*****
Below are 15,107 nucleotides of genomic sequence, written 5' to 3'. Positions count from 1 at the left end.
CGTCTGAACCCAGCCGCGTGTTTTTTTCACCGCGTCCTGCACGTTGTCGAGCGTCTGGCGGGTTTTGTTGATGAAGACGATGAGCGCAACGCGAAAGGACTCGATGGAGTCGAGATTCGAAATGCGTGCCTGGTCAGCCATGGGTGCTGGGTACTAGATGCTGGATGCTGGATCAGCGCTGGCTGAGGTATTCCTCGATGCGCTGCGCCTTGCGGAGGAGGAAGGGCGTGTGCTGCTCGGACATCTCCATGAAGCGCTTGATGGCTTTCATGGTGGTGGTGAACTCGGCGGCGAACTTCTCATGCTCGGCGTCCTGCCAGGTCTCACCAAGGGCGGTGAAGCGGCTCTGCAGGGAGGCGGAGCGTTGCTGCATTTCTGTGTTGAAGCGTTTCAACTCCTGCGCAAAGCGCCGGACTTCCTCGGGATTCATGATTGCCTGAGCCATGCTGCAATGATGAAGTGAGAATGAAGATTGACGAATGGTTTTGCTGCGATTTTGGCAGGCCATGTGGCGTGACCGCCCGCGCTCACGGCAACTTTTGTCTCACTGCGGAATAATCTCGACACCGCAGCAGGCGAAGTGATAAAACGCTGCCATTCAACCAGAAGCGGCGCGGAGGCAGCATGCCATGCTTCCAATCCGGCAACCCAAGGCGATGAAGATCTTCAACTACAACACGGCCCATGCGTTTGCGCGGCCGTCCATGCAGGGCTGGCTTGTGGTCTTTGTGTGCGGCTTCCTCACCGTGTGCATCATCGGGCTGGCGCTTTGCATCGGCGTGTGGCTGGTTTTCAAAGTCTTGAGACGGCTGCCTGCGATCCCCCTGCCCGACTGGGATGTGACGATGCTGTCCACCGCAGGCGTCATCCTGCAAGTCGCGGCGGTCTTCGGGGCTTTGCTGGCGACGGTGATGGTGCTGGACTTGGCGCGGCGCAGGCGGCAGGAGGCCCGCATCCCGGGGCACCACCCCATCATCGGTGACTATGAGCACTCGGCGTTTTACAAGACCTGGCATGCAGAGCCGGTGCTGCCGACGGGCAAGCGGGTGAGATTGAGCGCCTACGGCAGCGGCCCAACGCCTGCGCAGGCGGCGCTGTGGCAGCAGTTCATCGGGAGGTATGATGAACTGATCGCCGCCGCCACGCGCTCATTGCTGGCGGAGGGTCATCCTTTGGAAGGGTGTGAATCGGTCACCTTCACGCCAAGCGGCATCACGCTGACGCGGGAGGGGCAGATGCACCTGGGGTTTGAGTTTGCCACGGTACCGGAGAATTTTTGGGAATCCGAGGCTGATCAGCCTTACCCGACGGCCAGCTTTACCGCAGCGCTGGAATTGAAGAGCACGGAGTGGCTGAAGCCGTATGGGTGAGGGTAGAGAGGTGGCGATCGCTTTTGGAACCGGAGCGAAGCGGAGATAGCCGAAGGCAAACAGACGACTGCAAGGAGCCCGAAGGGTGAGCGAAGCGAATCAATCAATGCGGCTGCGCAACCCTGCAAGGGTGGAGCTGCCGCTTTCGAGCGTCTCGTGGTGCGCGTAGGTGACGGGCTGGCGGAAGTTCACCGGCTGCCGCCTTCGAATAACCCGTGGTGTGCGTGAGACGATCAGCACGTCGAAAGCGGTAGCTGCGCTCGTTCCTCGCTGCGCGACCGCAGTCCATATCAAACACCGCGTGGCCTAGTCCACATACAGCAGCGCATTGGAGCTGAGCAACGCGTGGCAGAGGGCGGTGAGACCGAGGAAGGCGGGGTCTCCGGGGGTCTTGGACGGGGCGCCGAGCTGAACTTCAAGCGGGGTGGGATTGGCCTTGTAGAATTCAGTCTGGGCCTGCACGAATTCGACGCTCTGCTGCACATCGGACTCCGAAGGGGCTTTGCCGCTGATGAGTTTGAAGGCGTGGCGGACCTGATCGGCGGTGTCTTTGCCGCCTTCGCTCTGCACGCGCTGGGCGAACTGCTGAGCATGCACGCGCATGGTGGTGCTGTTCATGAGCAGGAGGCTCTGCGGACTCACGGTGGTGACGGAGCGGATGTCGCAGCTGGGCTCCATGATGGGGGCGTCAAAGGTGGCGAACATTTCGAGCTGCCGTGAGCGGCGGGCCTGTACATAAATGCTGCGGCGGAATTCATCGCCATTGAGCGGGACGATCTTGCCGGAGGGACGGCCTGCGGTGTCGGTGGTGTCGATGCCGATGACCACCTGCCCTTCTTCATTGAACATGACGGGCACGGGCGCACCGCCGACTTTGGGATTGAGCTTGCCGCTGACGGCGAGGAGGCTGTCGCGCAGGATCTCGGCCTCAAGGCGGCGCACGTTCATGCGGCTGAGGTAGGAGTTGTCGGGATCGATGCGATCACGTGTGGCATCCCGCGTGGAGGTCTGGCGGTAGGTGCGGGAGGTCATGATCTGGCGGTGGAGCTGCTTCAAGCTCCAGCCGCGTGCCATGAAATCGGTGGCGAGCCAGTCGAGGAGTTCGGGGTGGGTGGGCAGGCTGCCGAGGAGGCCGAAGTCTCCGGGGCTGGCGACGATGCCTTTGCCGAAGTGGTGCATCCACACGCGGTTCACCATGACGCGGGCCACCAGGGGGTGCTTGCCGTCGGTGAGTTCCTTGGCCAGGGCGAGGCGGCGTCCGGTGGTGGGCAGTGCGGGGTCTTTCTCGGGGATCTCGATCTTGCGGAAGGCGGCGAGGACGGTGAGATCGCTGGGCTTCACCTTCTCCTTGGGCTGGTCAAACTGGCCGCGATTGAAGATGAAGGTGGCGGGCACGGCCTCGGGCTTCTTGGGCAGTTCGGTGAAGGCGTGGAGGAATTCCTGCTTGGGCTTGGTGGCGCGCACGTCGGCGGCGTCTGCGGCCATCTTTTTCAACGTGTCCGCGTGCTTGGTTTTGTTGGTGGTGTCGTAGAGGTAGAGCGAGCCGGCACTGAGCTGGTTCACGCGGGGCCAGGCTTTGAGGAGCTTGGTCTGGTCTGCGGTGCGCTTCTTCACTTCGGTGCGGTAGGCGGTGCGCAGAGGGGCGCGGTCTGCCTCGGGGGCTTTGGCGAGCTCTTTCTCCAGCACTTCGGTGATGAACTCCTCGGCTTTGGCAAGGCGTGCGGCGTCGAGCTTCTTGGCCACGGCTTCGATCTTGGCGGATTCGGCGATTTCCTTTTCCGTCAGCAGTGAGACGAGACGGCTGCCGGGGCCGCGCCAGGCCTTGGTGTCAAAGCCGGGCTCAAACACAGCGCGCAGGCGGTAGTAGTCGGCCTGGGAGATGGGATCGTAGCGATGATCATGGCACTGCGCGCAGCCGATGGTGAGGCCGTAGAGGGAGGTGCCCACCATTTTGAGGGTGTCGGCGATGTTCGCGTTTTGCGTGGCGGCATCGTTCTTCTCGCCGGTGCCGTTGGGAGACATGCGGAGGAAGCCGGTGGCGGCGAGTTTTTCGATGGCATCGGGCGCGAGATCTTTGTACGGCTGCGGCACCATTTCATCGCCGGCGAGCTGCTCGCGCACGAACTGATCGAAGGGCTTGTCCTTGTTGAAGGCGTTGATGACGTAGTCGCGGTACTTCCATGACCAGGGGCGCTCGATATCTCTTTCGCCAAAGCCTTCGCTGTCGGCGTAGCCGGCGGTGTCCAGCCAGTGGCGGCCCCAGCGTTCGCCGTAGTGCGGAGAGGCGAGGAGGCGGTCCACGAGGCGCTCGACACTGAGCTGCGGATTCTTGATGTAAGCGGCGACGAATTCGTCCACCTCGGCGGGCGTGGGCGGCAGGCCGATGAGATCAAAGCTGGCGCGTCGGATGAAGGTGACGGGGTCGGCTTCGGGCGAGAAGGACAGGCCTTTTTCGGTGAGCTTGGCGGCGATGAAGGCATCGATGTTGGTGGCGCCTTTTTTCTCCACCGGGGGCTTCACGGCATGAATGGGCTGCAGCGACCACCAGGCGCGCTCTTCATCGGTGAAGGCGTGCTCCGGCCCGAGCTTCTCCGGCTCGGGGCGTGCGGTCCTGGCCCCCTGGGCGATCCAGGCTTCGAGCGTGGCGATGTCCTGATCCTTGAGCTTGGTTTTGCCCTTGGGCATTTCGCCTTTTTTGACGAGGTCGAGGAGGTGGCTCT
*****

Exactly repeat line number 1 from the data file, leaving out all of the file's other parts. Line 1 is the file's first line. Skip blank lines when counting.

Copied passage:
Below are 15,107 nucleotides of genomic sequence, written 5' to 3'. Positions count from 1 at the left end.